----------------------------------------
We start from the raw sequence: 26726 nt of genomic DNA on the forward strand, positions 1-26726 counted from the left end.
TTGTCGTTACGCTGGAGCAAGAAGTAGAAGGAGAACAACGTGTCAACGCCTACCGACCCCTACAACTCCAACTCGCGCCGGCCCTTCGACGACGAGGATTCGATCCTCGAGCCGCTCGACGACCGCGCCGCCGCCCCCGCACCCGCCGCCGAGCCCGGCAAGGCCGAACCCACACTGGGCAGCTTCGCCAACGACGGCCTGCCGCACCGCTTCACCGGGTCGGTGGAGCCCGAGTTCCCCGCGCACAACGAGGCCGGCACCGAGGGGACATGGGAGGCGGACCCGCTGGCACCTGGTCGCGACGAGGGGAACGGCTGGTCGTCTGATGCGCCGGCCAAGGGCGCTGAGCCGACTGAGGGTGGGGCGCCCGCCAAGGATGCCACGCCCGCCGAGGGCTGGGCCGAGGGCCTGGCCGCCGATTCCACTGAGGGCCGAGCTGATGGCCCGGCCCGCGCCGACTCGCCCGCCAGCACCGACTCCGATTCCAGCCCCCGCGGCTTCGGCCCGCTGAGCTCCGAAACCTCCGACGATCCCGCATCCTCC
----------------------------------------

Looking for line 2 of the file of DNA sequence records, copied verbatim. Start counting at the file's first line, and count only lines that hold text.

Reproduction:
TTGTCGTTACGCTGGAGCAAGAAGTAGAAGGAGAACAACGTGTCAACGCCTACCGACCCCTACAACTCCAACTCGCGCCGGCCCTTCGACGACGAGGATTCGATCCTCGAGCCGCTCGACGACCGCGCCGCCGCCCCCGCACCCGCCGCCGAGCCCGGCAAGGCCGAACCCACACTGGGCAGCTTCGCCAACGACGGCCTGCCGCACCGCTTCACCGGGTCGGTGGAGCCCGAGTTCCCCGCGCACAACGAGGCCGGCACCGAGGGGACATGGGAGGCGGACCCGCTGGCACCTGGTCGCGACGAGGGGAACGGCTGGTCGTCTGATGCGCCGGCCAAGGGCGCTGAGCCGACTGAGGGTGGGGCGCCCGCCAAGGATGCCACGCCCGCCGAGGGCTGGGCCGAGGGCCTGGCCGCCGATTCCACTGAGGGCCGAGCTGATGGCCCGGCCCGCGCCGACTCGCCCGCCAGCACCGACTCCGATTCCAGCCCCCGCGGCTTCGGCCCGCTGAGCTCCGAAACCTCCGACGATCCCGCATCCTCC